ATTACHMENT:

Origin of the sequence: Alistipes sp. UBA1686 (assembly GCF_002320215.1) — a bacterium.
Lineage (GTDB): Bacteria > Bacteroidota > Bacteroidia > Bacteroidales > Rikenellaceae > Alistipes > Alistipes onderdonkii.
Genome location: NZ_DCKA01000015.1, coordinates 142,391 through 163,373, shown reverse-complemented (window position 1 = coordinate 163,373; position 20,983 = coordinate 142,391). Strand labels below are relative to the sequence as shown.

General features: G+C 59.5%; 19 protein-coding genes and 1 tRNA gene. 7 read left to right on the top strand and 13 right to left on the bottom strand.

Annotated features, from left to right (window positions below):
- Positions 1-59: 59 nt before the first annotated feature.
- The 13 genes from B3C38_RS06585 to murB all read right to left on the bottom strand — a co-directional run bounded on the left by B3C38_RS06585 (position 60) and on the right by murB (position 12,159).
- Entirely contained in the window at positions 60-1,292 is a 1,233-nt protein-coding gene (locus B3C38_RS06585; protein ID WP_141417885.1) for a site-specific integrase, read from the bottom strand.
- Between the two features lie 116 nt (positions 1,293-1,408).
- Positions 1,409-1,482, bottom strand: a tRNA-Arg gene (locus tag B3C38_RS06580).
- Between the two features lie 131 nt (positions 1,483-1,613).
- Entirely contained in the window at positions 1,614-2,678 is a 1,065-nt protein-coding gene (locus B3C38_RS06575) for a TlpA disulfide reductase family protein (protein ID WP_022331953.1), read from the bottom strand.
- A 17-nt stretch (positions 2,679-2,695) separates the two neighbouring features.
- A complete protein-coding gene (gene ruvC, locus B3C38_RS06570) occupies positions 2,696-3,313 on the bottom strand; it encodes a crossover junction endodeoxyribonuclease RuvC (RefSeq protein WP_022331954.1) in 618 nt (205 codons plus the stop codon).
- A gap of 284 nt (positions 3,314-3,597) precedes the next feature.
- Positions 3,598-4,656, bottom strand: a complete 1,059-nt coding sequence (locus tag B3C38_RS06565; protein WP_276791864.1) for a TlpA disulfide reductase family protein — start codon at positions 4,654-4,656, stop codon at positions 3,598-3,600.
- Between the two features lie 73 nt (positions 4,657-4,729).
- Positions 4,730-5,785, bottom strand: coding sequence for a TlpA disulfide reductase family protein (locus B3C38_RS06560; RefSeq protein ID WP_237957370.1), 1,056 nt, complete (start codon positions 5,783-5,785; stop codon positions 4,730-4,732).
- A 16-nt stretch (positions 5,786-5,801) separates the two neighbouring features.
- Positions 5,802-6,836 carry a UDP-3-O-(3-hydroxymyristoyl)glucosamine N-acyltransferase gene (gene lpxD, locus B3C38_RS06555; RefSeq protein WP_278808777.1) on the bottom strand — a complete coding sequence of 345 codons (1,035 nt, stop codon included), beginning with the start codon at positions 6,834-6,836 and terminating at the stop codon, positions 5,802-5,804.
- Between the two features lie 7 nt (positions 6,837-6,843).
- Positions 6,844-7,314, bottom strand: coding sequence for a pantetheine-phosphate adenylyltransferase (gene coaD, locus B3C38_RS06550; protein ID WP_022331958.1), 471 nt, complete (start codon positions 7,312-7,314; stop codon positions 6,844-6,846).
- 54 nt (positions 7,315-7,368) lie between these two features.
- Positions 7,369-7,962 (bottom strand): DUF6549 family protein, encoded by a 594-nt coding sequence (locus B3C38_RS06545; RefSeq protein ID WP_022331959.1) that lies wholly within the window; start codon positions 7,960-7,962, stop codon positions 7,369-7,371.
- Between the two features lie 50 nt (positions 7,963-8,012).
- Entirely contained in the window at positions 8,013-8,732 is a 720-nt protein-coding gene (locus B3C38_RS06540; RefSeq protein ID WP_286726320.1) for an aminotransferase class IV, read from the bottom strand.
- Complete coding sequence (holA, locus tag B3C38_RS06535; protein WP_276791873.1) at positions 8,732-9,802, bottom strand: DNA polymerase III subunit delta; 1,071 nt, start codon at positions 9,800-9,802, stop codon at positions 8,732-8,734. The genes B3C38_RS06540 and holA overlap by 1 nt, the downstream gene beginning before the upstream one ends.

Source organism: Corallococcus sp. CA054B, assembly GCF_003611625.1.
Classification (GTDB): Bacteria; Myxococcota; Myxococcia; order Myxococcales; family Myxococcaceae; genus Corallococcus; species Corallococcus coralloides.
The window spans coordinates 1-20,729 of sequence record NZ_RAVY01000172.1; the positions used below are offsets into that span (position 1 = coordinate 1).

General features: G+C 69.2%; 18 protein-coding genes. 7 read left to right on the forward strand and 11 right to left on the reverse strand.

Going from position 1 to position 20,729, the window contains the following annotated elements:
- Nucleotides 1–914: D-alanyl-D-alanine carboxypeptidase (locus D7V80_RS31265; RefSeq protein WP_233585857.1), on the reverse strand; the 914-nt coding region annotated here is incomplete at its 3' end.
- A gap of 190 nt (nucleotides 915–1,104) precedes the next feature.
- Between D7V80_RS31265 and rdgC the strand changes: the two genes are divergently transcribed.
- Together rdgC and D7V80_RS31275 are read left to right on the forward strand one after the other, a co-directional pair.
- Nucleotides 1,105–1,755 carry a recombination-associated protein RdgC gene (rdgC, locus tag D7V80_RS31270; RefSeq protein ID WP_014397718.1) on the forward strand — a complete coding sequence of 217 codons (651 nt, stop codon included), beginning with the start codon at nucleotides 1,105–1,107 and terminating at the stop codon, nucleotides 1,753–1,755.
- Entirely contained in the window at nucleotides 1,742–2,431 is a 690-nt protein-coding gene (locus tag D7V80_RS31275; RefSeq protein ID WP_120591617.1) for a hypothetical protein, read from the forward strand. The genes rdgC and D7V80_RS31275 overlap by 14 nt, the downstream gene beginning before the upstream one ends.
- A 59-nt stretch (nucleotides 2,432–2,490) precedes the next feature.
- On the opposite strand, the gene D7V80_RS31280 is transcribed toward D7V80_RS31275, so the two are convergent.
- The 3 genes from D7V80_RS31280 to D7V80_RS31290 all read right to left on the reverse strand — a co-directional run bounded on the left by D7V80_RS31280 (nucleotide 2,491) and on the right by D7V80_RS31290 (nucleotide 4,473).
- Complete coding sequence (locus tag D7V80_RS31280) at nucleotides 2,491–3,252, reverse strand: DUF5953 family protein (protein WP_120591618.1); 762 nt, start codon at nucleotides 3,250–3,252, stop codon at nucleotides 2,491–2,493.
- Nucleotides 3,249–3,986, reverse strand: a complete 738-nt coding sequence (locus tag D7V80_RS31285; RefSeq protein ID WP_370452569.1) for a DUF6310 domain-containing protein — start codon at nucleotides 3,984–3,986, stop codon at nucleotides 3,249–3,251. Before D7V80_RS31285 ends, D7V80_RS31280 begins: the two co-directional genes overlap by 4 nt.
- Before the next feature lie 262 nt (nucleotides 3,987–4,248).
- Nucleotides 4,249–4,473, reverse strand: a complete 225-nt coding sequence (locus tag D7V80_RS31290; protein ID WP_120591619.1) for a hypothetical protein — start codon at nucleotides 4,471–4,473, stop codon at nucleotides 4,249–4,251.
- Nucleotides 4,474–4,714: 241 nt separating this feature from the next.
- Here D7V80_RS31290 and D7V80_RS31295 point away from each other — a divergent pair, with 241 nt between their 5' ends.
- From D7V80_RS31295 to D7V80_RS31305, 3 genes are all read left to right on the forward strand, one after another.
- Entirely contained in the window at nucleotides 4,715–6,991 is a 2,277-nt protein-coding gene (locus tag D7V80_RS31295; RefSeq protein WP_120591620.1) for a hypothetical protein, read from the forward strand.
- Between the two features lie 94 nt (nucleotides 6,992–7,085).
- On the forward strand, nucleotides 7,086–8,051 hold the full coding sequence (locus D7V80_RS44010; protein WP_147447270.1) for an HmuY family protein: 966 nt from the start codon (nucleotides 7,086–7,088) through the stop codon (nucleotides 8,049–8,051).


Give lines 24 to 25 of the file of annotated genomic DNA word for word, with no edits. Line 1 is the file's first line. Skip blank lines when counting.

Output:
- Positions 7,369-7,962 (bottom strand): DUF6549 family protein, encoded by a 594-nt coding sequence (locus B3C38_RS06545; RefSeq protein ID WP_022331959.1) that lies wholly within the window; start codon positions 7,960-7,962, stop codon positions 7,369-7,371.
- Between the two features lie 50 nt (positions 7,963-8,012).